Last year was my grandmother’s final Thanksgiving. She died in the spring of 2012 at the age of 98. Her cinnamon rolls will forever be a part of Thanksgiving memories for me for the rest of my life, as will her kindness and all of the hard work she put into taking care of my mother and aunt, who were born as premature identical twins in 1941.
My grandmother was a practical woman. She worked hard, never complained, and throughout her life, she worked from home while raising her daughters. Toward the end of her life, she slowly fell into a state of dementia. My mother and aunt stepped in to care for her, thanklessly responding several times each day to the same questions, repeated over and over by my grandmother who couldn’t remember. And while they did this selflessly while remembering the love and care she had given to them over the years, she had a difficult time thanking them for their efforts, and for the efforts of nurses and hospice workers who helped her during her final days.
We were lucky my grandmother lived so long and healthfully as she did. She only had two hospital visits in her lifetime — to give birth and to have a baseball sized tumor removed from her belly. Until she turned 95, she was extremely healthy, yet she still needed eventual caregiving. Most of us do, at some point in our lives. And we all know caregivers who work tirelessly, thanklessly, with little credit for their efforts by those around them, and often without understanding from colleagues and others in their lives who can’t see their daily struggles.
As the holidays pass this year, we give thanks for many of the people in our lives and for the small and large things they do for us. This year, I’m proud to be participating in a holiday “Give a Care” campaign launched by the Center for Community Change. In a simple gesture of sharing a video to thank caregivers, we’re sharing the message that caregiving is an important part of our society, from birth to death, in good times and bad. CCC created a wonderful video to share with caregivers, thanking them individually for all that they do.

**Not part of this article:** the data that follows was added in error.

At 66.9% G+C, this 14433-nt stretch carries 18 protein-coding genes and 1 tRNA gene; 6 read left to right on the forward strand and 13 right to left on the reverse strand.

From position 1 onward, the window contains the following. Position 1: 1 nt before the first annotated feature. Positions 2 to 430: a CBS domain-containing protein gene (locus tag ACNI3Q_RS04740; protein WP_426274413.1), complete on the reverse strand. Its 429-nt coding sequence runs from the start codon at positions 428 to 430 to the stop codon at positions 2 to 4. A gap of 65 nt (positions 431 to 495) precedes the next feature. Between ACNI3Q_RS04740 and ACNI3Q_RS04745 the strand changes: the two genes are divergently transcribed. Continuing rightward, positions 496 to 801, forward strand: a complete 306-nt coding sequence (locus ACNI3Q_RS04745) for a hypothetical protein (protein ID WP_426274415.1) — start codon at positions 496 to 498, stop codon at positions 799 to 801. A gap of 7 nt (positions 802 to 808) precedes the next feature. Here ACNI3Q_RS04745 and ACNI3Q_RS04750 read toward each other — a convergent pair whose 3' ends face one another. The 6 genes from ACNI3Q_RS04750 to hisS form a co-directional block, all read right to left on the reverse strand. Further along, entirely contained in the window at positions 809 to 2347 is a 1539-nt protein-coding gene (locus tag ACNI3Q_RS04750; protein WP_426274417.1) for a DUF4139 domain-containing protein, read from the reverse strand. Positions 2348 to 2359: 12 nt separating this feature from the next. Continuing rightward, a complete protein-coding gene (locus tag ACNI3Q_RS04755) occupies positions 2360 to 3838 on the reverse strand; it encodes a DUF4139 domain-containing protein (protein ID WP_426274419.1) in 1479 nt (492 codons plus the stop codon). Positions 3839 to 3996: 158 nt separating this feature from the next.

We all have memories of caregivers and we all know people who work hard giving care to others. I’m thanking the caregivers in my life this year — friends and families who give countless hours to others with often no payment beyond their own knowledge that they’re doing the right thing for another.
About the Author
Sarah Granger is an award-winning new media pioneer and writer with a background in high tech, politics, advocacy and national security. She recently founded the Center for Technology, Media & Society, and she is a Fellow at the Truman National Security Project, serving as co-chair of their cybersecurity expert group. A frequent media commentator, she has appeared on Good Morning America, CBS, Mtv Japan, RT, ABC and NPR.
Se the original posting on The Huffington Post here.
Share the video here: www.wegiveacare.org
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